Freedom of expression, a fundamental right and principle of a free and open Internet, is also at risk in the face of a series of bills under the justification of curbing hate speech and disinformation. Some of these projects aim to modify the Brazilian Civil Rights Framework for the Internet considered a worldwide reference. In its Article 19, the law requires that Web services providers, blogs and applications or digital platforms should only remove content posted by third parties after receiving a court order, except for content that violates intimacy. The purpose of this article is to protect the freedom of expression of users on the growth of cases of removal of content by private platforms that have come to define what content can remain on the network. Amending it may institute notice and takedown procedures that already exist in other countries, transferring oversight power to providers, platforms and copyright holders, thus threatening freedom of expression.

The National Congress is dealing with several bills that aim to make digital platforms liable for content generated by third parties. There is an increase in the last year of automated content removal. The argument used by lawmakers for the change in legislation is the growth of hate speech, harassment and misinformation on the net, and copyright infringement. However, the change of law may lead Brazil to adopt arbitrary procedures for notification and withdrawal of content.

Liability of intermediaries is a threat to freedom of expression and was considered as a form of prior censorship by the freedom of expression rapporteurs of multilateral organizations. This view is in line with a decentralized and free Internet model as the most effective way to protect freedom of expression and to encourage plurality and diversity. The liability for illegal content should fall on those who posted the content. Laws that determine illegal content should be enforced by the courts and not by private companies, always observing the defendants’ full defense rights.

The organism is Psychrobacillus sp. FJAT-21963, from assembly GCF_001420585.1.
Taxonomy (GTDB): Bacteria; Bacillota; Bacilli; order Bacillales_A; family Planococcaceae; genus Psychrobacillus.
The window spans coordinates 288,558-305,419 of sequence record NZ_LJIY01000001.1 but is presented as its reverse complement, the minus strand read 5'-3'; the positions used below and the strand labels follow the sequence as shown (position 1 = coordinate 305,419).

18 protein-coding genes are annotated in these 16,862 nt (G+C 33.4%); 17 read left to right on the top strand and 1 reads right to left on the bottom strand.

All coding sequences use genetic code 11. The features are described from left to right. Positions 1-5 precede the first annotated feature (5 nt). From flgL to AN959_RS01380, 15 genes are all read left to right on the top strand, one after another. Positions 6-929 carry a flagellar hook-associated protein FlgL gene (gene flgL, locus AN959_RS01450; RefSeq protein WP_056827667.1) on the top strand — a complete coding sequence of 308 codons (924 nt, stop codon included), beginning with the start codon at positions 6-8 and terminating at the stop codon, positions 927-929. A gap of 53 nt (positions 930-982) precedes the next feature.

We are also concerned about the announcement of the privatization of two state-owned ICT companies in the government, SERPRO and DATAPREV. They are two of the largest Brazilian companies that control a huge set of personal data of citizens. DATAPREV stores data related to 35 million people regarding social security. SERPRO holds data on Income Tax, CPF (Taxpayer Identification Number), Driver’s License, passports, among others. The privatization process has not gone through any public discussion about how sensitive citizen data will be handled, nor about any adequacy about the new data protection legislation (LGPD). The simple privatization and transfer of this information to a private company can mean outsourcing to third parties the largest databases of Brazilian citizens, without safeguarding how the data will be used.

Finally, we want to highlight the threat to the country’s leading multistakeholder Internet governance entity: The Brazilian Internet Steering Committee (CGI.br). The entity has the participation of the government, the private sector, the scientific and technological community and the third sector, and it is seriously threatened of interference from the new government. Elections for non-governmental members, chosen through electoral colleges, have been delayed since the beginning of the year with no forecast for the start of the election schedule. At the same time, the electoral commission was formed with a government majority to oversee the election of non-governmental members. The next elections risk being manipulated by the government.

In this regard, we, a network of over 37 civil society organizations, would like to advocate:

  1. The bases of the Brazilian Civil Rights Framework for the Internet must be respected in the sense this legislation has been the result of a debate of all sectors of Brazilian society for over seven years and which is recognized worldwide as a model for ensuring democratic principles in the network;
  2. The elections of CGI.br have to be respected, preserving the autonomy of non-governmental sectors in the formation of electoral colleges and in the election of their representatives;
  3. Public security initiatives must be guided by respect for the recently approved data protection legislation (LGPD) and must be guided by respect for the privacy of citizens;
  4. The enactment date of the Brazilian General Data Protection Law should be maintained, so that Brazilian citizens’ privacy is effectively protected.

Having said that, the following subscribed organizations publicly reinforce the defense of democratic pillars and freedom of expression and express a great concern about the current Brazilian situation.

Berlin, November 27, 2019

Network Rights Coalition